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Today's Features

  • William Witt never saw the front lines.

    But because of that, the 92-year-old World War II veteran says, he’s still here to recount the stories of his time spent in the South Pacific.

    Witt, a Wisconsin native, now lives at Brookdale Senior Living in Littleton. He worked in chemical warfare and considers himself to be lucky man.

    “I was just assigned to it. Luckily … If I’d have been out in the fire, shooting them off at the pillboxes, I might not be here,” he said.

  • Ladybugs, zombies, superheroes and Paul Blart the mall cop packed Dakota Ridge High School on Oct. 27 for the school’s annual Trick or Treat Street.

    The event, which has been held for approximately nine years, aims to provide a fun Halloween event for the community while also showing off the high school where many of the youngsters one day will attend.

  • From across the gym at CrossFit Watchtower in Englewood, the shadow of a wheelchair is visible.

    David Ortiz of South Jeffco rolls out of the shadows and into the harsh light of the gym, weaving in and out of kettlebells and barbells to grab weights of his own.

    Pull-ups, push-ups, kettlebell swings, free weights — Ortiz does it all.

    The 34-year-old U.S. Army veteran became a T-10 paraplegic after a helicopter crash in June 2012 while overseas in Afghanistan.

  • Hoisting sandbags over their shoulders, competitors kicked off last weekend’s inaugural two-day Monsters and Midgets fund-raising event by completing a weighted, mile-long run around CrossFit Watchtower.

    Though Monsters and Midgets is a traditional CrossFit event, this particular event was different in its charitable nature.

  • “How many of you know ‘Head, Shoulders, Knees and Toes?’ ” librarian Nora Stewart asked a dozen kids who attended a special Day of the Dead celebration at the Columbine Library on Oct. 26.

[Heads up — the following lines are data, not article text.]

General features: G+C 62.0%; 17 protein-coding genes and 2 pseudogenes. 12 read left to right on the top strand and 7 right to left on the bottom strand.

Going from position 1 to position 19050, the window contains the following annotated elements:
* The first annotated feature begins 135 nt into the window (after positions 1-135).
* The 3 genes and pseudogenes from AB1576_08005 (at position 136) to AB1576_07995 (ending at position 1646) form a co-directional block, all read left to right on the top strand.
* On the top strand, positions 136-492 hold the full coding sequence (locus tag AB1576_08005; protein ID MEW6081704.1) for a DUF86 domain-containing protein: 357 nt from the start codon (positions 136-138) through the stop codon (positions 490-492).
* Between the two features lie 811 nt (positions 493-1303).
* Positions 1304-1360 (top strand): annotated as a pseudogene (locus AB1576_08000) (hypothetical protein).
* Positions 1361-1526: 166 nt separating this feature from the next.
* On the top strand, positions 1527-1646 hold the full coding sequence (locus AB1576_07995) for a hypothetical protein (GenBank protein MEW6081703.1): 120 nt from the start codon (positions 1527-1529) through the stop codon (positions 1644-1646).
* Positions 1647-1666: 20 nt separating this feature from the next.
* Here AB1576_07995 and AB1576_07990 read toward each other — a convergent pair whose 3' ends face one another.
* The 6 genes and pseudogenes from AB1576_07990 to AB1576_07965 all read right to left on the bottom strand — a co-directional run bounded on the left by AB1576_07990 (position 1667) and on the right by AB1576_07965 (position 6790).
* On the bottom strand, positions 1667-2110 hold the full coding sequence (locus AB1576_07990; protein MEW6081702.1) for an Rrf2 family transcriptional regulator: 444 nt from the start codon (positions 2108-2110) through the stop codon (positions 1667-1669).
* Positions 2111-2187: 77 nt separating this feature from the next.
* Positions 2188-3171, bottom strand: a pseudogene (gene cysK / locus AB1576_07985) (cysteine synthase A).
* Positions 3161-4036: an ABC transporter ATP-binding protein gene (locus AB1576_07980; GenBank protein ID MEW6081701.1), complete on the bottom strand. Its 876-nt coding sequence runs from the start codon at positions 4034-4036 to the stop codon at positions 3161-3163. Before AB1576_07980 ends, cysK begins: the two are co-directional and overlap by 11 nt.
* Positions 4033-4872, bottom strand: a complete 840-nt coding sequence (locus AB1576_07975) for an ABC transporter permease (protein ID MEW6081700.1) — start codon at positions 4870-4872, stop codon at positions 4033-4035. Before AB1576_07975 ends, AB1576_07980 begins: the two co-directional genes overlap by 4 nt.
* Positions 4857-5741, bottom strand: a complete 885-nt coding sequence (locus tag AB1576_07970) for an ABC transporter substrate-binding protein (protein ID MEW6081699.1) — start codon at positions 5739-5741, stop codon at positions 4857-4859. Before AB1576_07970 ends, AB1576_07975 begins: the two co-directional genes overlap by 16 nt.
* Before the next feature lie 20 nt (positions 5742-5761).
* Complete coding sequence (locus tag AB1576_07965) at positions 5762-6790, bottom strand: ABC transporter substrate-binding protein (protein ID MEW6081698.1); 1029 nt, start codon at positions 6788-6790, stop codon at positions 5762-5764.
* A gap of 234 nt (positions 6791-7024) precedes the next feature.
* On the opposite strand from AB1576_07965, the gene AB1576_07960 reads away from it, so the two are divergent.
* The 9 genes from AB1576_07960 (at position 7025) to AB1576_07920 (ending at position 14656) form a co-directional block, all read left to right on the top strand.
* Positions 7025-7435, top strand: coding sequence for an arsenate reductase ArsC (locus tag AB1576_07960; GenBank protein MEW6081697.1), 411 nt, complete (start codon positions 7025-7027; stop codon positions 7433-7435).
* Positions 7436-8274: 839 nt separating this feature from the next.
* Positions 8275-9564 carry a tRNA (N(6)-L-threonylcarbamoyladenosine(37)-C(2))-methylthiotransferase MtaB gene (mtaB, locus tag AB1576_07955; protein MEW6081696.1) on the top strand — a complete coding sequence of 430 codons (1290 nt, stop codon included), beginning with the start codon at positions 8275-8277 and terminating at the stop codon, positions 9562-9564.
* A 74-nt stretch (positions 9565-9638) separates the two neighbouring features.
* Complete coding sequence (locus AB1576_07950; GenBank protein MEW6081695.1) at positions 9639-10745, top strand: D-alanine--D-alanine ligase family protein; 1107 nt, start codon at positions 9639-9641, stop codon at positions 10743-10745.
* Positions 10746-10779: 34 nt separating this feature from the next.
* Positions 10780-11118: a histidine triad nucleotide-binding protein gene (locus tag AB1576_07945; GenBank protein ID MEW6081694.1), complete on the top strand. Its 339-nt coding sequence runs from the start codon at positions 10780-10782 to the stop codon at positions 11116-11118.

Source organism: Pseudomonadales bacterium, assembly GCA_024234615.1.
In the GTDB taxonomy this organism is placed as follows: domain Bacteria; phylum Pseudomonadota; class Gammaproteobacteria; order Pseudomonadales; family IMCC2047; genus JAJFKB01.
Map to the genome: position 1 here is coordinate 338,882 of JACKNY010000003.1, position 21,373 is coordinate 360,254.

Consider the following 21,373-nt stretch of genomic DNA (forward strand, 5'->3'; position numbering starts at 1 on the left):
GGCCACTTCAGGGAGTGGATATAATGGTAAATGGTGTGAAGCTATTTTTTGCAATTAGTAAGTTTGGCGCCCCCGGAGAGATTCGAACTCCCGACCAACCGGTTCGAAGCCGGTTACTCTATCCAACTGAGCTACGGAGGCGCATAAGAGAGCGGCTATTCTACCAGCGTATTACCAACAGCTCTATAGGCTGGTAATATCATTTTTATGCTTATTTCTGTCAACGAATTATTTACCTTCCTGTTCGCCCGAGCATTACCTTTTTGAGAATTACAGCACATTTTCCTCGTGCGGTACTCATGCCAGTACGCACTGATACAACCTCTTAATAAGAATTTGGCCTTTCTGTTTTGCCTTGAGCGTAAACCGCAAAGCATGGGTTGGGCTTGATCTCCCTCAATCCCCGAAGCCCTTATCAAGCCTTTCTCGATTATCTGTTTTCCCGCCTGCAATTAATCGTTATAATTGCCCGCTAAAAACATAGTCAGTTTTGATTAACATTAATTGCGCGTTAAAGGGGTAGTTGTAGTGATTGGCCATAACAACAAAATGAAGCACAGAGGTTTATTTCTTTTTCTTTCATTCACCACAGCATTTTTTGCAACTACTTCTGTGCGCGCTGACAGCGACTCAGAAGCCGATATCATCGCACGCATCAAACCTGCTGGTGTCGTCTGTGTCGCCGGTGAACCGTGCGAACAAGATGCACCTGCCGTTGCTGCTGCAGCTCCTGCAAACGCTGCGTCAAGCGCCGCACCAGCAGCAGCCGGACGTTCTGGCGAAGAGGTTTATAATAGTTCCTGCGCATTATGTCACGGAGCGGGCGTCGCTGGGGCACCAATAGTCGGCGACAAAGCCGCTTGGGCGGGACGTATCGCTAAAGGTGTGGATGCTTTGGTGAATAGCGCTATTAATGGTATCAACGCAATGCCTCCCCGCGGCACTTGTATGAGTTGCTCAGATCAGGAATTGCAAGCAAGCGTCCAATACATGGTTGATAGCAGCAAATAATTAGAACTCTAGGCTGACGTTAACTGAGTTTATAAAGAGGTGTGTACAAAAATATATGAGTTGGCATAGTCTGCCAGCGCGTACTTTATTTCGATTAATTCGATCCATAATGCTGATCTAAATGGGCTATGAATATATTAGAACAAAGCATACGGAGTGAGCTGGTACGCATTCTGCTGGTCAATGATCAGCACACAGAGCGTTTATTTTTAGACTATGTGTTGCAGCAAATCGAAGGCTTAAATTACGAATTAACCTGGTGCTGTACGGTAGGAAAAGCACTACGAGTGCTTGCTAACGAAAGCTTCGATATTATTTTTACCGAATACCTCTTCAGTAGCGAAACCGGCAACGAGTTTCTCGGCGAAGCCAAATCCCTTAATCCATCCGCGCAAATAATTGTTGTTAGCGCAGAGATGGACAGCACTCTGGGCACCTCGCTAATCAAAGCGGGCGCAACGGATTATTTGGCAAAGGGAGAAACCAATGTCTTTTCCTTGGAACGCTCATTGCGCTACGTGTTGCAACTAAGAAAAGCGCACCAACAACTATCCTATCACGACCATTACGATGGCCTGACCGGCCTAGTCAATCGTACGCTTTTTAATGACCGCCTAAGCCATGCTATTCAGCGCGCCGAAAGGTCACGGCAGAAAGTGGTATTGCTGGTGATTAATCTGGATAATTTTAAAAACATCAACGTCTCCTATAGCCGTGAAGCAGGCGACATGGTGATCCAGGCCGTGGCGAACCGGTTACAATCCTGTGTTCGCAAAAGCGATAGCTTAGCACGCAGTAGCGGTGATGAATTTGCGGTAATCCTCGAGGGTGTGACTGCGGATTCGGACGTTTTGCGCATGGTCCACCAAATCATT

Smiles and icing covered the eager faces as they nodded their heads and waved their arms in confirmation.

    Stewart then proceeded to teach the children the familiar song in Spanish. All stood, touching their heads and repeating the words after Stewart.

  • A black storage box sits under Shay Langley’s bed in her South Jeffco home, but it doesn’t contain extra clothes or shoes.

    Instead, it’s where she keeps a charred flap of skin, a mutated eyeball, a gaping, bloody mouth.

    Yet what might scare many inspires the 14-year-old special-effects makeup artist. In fact, she lives for the horrified gasps that the art inside her “creepy little monster case” creates.

  • The glow of the October sun sinks behind the mountains lining the Chatfield Senior High School football field. A whistle blows; the game is over; the crowd cheers loudly — Chatfield wins.

    Sophomore running back Alex Malone, No. 18, who moved in June to South Jeffco from Texas, jogs off the field to join his team in celebration.

  • As the Foothills CROP Hunger Walk began Sunday, several participants at the front of the procession grabbed gallons of water to carry on their journey around Johnston Reservoir at Clement Park.

    Though the day was warm, the water was not meant to quench their thirst. Instead, it was a sign of solidarity and a symbol of the struggle that many face when trying to meet their basic survival needs.

  • In Diane Lundy’s house, few mornings are greeted with more anticipation than Saturdays.

    For seven weeks during the fall and spring, Lundy travels with her three children to South Jeffco from Denver to spend an hour at the Foothills Park & Recreation District’s Schaefer Athletic Complex. It’s one of those rare occasions when she can kick back and watch her 9-year-old son, Caden Hoff, really be a kid.

  • Alice Rudy and Juanita Barton both play the piano and love to dance. Both value time with their families and feel strongly about their faiths.

    But their similarities do not stop here. In fact, they merely begin. After Rudy celebrates a birthday Oct. 20, the next-door neighbors at Brookdale Assisted Living in Littleton will both be 104 years old.

    Still dancing